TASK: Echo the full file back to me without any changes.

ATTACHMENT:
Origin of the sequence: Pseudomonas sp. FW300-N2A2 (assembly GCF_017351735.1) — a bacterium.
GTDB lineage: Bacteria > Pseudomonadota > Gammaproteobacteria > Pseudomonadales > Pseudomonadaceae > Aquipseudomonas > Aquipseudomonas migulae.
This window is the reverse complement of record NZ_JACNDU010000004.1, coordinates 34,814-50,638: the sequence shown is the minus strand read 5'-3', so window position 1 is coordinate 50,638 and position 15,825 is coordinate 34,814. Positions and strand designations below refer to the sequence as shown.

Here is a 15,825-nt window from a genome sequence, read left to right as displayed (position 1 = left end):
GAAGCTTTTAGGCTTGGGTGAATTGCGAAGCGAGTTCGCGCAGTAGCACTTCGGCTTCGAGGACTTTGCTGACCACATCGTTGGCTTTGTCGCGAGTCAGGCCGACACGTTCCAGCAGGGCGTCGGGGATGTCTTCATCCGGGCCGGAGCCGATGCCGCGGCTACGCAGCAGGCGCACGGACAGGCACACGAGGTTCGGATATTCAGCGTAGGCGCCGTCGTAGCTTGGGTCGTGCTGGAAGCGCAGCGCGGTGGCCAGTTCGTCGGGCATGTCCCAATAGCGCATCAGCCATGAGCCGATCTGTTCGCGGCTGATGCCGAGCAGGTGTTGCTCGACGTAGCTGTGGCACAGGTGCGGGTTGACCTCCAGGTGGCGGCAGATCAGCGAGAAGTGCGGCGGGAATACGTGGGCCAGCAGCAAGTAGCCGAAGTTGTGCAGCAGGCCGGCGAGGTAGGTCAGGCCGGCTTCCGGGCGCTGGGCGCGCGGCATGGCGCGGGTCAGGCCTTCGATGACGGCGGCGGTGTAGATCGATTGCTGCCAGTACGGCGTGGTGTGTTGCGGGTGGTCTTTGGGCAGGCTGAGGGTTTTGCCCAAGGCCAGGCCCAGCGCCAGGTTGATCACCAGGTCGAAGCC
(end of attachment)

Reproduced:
Origin of the sequence: Pseudomonas sp. FW300-N2A2 (assembly GCF_017351735.1) — a bacterium.
GTDB lineage: Bacteria > Pseudomonadota > Gammaproteobacteria > Pseudomonadales > Pseudomonadaceae > Aquipseudomonas > Aquipseudomonas migulae.
This window is the reverse complement of record NZ_JACNDU010000004.1, coordinates 34,814-50,638: the sequence shown is the minus strand read 5'-3', so window position 1 is coordinate 50,638 and position 15,825 is coordinate 34,814. Positions and strand designations below refer to the sequence as shown.

Here is a 15,825-nt window from a genome sequence, read left to right as displayed (position 1 = left end):
GAAGCTTTTAGGCTTGGGTGAATTGCGAAGCGAGTTCGCGCAGTAGCACTTCGGCTTCGAGGACTTTGCTGACCACATCGTTGGCTTTGTCGCGAGTCAGGCCGACACGTTCCAGCAGGGCGTCGGGGATGTCTTCATCCGGGCCGGAGCCGATGCCGCGGCTACGCAGCAGGCGCACGGACAGGCACACGAGGTTCGGATATTCAGCGTAGGCGCCGTCGTAGCTTGGGTCGTGCTGGAAGCGCAGCGCGGTGGCCAGTTCGTCGGGCATGTCCCAATAGCGCATCAGCCATGAGCCGATCTGTTCGCGGCTGATGCCGAGCAGGTGTTGCTCGACGTAGCTGTGGCACAGGTGCGGGTTGACCTCCAGGTGGCGGCAGATCAGCGAGAAGTGCGGCGGGAATACGTGGGCCAGCAGCAAGTAGCCGAAGTTGTGCAGCAGGCCGGCGAGGTAGGTCAGGCCGGCTTCCGGGCGCTGGGCGCGCGGCATGGCGCGGGTCAGGCCTTCGATGACGGCGGCGGTGTAGATCGATTGCTGCCAGTACGGCGTGGTGTGTTGCGGGTGGTCTTTGGGCAGGCTGAGGGTTTTGCCCAAGGCCAGGCCCAGCGCCAGGTTGATCACCAGGTCGAAGCC